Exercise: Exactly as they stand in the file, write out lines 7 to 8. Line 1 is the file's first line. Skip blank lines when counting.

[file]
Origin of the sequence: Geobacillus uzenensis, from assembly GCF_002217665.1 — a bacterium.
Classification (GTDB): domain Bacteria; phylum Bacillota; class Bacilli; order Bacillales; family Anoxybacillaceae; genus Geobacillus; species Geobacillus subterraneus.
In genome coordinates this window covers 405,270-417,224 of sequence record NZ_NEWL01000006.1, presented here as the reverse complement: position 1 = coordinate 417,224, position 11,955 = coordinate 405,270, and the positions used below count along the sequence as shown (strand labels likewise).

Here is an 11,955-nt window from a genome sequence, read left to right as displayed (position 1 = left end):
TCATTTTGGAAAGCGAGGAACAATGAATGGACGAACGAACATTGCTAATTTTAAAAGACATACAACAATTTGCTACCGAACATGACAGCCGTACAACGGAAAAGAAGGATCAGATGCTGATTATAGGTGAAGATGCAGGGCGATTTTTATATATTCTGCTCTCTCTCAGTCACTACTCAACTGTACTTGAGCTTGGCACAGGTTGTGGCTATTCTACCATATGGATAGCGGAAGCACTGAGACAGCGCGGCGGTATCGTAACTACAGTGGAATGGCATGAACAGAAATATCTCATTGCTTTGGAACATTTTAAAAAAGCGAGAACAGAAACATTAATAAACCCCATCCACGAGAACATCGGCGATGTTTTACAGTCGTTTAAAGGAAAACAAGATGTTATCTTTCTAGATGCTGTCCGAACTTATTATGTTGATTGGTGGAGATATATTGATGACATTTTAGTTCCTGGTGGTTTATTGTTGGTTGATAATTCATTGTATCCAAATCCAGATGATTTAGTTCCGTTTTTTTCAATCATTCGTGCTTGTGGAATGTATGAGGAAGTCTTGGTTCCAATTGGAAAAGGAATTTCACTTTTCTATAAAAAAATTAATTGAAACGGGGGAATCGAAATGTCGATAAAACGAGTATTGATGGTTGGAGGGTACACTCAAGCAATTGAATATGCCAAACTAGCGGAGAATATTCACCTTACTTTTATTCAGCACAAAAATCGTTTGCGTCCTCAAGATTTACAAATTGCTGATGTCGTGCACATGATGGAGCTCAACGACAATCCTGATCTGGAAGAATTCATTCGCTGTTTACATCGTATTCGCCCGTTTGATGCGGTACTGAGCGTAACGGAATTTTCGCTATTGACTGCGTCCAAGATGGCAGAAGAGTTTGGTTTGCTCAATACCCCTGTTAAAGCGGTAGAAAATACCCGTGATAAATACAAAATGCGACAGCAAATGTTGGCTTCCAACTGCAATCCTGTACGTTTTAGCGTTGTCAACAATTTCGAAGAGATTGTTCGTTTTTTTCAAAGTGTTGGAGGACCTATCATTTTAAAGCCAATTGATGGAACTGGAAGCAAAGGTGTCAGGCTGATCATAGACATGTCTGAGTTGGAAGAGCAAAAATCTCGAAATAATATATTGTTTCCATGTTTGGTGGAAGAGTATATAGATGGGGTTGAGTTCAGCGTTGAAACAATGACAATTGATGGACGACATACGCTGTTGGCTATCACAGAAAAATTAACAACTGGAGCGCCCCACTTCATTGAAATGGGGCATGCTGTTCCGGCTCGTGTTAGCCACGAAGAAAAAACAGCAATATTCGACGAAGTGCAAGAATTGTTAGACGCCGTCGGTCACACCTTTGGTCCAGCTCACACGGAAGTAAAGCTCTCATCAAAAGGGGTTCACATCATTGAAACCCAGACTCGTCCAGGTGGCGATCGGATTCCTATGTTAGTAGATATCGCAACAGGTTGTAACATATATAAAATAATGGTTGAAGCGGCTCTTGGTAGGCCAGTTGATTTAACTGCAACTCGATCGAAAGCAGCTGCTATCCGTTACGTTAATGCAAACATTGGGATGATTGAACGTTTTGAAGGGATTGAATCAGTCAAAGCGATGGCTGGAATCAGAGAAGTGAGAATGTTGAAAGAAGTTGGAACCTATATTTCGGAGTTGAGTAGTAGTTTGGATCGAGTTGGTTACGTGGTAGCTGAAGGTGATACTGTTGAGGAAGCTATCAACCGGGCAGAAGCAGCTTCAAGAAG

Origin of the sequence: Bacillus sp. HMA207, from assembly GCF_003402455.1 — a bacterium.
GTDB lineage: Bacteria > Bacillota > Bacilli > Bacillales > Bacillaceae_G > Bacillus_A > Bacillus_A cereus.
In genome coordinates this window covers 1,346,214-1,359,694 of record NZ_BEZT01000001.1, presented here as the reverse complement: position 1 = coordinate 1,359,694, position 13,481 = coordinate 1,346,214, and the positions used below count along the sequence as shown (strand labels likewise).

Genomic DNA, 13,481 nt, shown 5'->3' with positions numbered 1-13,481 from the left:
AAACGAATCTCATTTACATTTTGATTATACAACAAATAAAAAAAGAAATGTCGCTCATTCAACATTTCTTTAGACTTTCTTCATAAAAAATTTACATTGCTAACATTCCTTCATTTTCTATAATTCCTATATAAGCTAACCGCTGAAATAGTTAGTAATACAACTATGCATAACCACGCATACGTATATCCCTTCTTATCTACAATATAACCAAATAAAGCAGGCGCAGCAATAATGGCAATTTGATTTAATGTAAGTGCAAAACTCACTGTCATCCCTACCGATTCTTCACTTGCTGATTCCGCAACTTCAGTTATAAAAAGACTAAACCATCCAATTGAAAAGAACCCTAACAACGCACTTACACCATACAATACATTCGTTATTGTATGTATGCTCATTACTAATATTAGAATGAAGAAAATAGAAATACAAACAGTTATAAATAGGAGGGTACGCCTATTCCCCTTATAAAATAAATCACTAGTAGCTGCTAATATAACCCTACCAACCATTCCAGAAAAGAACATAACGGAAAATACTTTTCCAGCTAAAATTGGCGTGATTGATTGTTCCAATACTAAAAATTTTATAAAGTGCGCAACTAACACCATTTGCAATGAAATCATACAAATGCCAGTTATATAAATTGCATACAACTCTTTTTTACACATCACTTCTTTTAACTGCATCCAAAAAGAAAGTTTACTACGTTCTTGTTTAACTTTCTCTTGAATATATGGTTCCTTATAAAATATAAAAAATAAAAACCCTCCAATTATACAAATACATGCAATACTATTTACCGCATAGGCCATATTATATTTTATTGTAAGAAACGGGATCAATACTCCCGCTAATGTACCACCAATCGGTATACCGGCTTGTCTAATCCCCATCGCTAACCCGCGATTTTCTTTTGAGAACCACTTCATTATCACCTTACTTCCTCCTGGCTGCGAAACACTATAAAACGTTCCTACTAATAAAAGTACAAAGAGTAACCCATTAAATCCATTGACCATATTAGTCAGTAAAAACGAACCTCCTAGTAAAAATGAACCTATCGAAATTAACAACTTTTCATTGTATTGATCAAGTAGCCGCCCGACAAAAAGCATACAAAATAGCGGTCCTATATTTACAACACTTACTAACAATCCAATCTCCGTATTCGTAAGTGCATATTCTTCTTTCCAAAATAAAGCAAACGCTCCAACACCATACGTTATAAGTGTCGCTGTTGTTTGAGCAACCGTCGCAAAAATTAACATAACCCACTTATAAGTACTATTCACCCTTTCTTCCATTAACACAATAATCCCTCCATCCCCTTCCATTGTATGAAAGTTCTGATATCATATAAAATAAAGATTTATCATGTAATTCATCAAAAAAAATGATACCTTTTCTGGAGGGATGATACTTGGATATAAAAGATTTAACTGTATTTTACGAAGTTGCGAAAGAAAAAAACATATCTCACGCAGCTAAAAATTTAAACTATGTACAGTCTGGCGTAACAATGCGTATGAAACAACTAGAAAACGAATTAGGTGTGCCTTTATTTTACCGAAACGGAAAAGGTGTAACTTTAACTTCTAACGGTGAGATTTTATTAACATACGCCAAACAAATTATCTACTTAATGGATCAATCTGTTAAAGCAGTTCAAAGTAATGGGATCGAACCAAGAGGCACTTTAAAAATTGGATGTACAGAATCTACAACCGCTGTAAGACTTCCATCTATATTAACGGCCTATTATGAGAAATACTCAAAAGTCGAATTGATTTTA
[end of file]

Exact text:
GTDB lineage: Bacteria > Bacillota > Bacilli > Bacillales > Bacillaceae_G > Bacillus_A > Bacillus_A cereus.
In genome coordinates this window covers 1,346,214-1,359,694 of record NZ_BEZT01000001.1, presented here as the reverse complement: position 1 = coordinate 1,359,694, position 13,481 = coordinate 1,346,214, and the positions used below count along the sequence as shown (strand labels likewise).